In order to cure yourself of guilt and release yourself from the prison of people-pleasing, you need to recognize Guilt’s 3 most common and powerful lies:
Putting yourself first is wrong.
Decent, caring folk always put others first and themselves last, right?
Well, being the perpetual go-to person has left you overwhelmed, stressed and even disappointed in life.
That isn’t leaving you energized to commit to really helping others the way you’d like to – wholeheartedly and passionately.
That’s not letting your light shine. Not in any way.
Taking care of your needs first is essential to being the truly amazing person you were born to be. The one who is confident enough to offer your innate talents, share your valuable opinions and be joyous company for others like you.
Guilt lied. It’s fooled you into thinking that forever putting others first is what the world needs and wants.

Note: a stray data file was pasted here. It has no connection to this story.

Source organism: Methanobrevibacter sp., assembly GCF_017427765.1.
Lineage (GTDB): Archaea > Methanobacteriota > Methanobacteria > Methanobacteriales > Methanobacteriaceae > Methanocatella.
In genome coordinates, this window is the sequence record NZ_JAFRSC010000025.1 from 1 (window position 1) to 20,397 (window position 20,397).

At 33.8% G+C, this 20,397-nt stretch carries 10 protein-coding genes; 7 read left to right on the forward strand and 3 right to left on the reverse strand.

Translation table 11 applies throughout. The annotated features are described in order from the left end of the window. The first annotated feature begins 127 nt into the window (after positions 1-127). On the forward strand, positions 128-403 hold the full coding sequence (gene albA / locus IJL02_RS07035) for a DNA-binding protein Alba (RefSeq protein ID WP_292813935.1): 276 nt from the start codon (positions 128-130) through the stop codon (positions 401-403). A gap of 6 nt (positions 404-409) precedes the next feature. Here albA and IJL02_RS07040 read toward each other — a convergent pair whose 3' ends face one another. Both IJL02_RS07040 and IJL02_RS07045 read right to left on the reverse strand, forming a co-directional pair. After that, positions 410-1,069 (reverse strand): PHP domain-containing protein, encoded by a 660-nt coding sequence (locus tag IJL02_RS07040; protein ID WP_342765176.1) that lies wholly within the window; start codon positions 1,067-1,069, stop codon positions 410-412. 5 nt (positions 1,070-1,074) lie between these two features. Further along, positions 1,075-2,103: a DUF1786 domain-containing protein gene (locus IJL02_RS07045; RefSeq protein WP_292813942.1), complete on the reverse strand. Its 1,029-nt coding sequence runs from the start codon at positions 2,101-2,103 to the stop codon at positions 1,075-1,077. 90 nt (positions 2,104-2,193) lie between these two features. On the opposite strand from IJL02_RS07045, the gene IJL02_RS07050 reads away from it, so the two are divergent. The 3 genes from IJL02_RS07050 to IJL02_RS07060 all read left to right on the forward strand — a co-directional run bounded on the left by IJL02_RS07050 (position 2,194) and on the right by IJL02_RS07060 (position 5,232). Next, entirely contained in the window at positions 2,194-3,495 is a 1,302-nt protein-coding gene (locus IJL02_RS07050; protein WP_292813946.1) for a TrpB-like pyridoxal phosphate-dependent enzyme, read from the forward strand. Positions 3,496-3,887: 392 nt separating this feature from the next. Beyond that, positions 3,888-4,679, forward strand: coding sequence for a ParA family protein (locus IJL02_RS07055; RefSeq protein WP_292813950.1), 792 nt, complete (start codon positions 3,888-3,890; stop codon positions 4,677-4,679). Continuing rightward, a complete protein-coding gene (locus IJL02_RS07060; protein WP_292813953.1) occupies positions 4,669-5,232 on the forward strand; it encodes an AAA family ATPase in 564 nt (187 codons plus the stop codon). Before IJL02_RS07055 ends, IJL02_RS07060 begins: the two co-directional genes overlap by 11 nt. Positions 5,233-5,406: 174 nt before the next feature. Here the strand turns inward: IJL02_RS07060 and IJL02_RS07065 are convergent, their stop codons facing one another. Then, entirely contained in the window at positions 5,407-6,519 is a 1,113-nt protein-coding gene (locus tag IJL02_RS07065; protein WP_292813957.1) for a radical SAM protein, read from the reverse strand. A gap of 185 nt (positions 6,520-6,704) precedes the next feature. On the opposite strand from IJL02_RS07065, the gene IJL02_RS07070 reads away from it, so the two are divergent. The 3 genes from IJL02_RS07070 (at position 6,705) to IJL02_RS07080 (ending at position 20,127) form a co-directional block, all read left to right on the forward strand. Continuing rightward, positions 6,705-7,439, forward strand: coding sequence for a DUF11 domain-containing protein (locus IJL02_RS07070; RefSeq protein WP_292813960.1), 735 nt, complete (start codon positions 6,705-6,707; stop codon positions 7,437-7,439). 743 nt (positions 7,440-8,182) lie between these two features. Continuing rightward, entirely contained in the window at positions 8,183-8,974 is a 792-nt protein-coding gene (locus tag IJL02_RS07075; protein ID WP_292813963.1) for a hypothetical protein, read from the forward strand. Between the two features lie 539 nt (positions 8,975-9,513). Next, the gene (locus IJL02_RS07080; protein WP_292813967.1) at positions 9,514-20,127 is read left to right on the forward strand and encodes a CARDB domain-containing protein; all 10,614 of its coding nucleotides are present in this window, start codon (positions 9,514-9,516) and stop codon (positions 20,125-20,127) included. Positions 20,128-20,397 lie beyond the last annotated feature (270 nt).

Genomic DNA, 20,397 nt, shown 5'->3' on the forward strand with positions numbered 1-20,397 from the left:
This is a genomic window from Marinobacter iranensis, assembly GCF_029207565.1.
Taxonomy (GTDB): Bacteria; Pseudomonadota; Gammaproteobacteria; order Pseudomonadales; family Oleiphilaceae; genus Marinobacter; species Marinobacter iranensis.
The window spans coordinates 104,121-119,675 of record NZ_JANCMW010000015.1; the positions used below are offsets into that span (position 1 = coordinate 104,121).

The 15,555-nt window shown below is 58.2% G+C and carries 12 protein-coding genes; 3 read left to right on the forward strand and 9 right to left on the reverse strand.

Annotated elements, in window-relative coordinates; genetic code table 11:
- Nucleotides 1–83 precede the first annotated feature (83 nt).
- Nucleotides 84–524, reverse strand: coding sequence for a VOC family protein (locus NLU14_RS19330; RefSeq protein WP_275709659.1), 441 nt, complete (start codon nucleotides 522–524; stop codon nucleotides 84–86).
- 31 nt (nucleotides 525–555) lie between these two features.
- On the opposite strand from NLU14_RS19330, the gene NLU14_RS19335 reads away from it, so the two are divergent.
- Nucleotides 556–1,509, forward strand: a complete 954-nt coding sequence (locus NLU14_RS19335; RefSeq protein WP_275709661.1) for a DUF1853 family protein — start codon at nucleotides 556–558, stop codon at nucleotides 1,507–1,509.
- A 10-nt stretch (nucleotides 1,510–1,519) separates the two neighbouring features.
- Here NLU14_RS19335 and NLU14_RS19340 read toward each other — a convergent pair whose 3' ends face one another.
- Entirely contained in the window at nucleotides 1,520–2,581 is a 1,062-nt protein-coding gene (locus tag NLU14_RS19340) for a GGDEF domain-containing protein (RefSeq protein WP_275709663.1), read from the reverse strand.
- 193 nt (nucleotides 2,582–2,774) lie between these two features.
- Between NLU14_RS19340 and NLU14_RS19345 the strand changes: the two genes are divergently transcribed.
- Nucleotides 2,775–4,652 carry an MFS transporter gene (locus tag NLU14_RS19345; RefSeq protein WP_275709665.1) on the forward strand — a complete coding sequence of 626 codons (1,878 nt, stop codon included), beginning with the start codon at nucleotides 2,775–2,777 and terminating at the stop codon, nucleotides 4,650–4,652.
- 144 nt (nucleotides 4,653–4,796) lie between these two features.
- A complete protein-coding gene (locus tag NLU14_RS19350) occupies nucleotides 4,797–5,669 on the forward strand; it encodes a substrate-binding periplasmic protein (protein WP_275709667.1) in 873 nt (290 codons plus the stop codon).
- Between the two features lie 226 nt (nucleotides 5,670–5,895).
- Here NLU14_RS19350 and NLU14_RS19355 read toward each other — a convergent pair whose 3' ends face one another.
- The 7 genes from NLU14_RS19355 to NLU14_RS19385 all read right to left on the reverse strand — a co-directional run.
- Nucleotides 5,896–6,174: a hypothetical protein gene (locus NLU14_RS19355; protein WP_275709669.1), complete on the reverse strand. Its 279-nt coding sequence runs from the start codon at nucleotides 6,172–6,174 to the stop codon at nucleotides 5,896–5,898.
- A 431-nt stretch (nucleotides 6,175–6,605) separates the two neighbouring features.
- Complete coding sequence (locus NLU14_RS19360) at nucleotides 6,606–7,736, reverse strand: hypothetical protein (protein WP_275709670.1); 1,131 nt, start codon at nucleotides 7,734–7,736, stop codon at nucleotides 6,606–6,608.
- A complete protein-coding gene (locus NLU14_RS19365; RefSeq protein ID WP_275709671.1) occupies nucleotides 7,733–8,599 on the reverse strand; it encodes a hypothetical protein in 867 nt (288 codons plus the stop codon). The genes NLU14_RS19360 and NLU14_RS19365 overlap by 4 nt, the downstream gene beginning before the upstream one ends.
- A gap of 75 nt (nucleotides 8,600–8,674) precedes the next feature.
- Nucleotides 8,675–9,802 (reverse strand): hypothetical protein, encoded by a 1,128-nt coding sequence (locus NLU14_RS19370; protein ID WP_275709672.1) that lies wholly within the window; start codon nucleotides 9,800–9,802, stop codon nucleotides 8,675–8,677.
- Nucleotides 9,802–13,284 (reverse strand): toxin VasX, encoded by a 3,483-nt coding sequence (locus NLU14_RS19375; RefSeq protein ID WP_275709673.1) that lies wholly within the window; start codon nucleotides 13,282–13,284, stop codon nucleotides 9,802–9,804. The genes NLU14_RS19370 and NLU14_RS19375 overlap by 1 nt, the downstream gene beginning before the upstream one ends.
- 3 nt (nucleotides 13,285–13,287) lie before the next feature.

Wrong. It needs and wants what you have to offer.
Putting yourself last is what’s truly selfish, because you will never have the confidence and belief in yourself to really help others.
Saying ‘no’ will cause conflict and hurt people’s feelings.
Guilt’s has shamelessly preyed on your good nature. It has rubbed its grubby hands in delight over your genuine wish for everyone to be happy.
And it’s used that to whisper lies in your ear that if you say ‘no’, others will be crushed. Or angry. Or feel rejected.
And you’d be mortified if you ever caused any of those feelings in someone else.
But what guilt has caused you to forget is a universal truth:
You are not responsible for someone else’s reaction, they are.
Sure you need to say ‘no’ kindly, with compassion and with genuine understanding of the impact it might have. But you do that automatically because you care about their feelings.
And saying ‘no’ to them is no different to them saying ‘no’ to you. Think about it, the same rules apply:
They want something – you want something else , so you say ‘no’. You want something – they want something else, so they say ‘no’.